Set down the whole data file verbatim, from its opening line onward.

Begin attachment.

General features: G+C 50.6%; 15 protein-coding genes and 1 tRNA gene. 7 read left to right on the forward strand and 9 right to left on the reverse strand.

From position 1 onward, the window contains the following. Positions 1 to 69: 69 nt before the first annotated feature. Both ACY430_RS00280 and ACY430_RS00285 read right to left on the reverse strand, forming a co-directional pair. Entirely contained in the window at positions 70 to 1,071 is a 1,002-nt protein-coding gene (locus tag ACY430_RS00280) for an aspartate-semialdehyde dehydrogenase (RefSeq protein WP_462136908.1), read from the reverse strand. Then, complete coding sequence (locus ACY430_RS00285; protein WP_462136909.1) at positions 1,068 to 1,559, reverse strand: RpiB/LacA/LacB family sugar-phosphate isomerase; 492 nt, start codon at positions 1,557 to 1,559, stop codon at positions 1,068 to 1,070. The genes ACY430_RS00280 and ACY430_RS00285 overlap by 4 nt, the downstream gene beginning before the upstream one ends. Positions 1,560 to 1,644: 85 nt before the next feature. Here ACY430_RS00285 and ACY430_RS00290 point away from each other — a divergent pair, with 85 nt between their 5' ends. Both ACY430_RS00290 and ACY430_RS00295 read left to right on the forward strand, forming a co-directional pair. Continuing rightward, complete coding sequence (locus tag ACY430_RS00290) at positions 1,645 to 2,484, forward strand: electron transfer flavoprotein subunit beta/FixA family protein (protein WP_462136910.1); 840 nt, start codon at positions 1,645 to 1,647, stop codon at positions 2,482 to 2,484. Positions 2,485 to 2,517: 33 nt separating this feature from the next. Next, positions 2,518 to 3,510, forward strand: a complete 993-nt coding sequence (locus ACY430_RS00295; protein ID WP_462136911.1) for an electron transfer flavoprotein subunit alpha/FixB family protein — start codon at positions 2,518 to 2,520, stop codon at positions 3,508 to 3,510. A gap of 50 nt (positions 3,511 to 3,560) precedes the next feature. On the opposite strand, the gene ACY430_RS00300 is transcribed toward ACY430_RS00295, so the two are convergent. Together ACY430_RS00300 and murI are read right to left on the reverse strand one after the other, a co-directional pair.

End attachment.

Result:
General features: G+C 50.6%; 15 protein-coding genes and 1 tRNA gene. 7 read left to right on the forward strand and 9 right to left on the reverse strand.

From position 1 onward, the window contains the following. Positions 1 to 69: 69 nt before the first annotated feature. Both ACY430_RS00280 and ACY430_RS00285 read right to left on the reverse strand, forming a co-directional pair. Entirely contained in the window at positions 70 to 1,071 is a 1,002-nt protein-coding gene (locus tag ACY430_RS00280) for an aspartate-semialdehyde dehydrogenase (RefSeq protein WP_462136908.1), read from the reverse strand. Then, complete coding sequence (locus ACY430_RS00285; protein WP_462136909.1) at positions 1,068 to 1,559, reverse strand: RpiB/LacA/LacB family sugar-phosphate isomerase; 492 nt, start codon at positions 1,557 to 1,559, stop codon at positions 1,068 to 1,070. The genes ACY430_RS00280 and ACY430_RS00285 overlap by 4 nt, the downstream gene beginning before the upstream one ends. Positions 1,560 to 1,644: 85 nt before the next feature. Here ACY430_RS00285 and ACY430_RS00290 point away from each other — a divergent pair, with 85 nt between their 5' ends. Both ACY430_RS00290 and ACY430_RS00295 read left to right on the forward strand, forming a co-directional pair. Continuing rightward, complete coding sequence (locus tag ACY430_RS00290) at positions 1,645 to 2,484, forward strand: electron transfer flavoprotein subunit beta/FixA family protein (protein WP_462136910.1); 840 nt, start codon at positions 1,645 to 1,647, stop codon at positions 2,482 to 2,484. Positions 2,485 to 2,517: 33 nt separating this feature from the next. Next, positions 2,518 to 3,510, forward strand: a complete 993-nt coding sequence (locus ACY430_RS00295; protein ID WP_462136911.1) for an electron transfer flavoprotein subunit alpha/FixB family protein — start codon at positions 2,518 to 2,520, stop codon at positions 3,508 to 3,510. A gap of 50 nt (positions 3,511 to 3,560) precedes the next feature. On the opposite strand, the gene ACY430_RS00300 is transcribed toward ACY430_RS00295, so the two are convergent. Together ACY430_RS00300 and murI are read right to left on the reverse strand one after the other, a co-directional pair.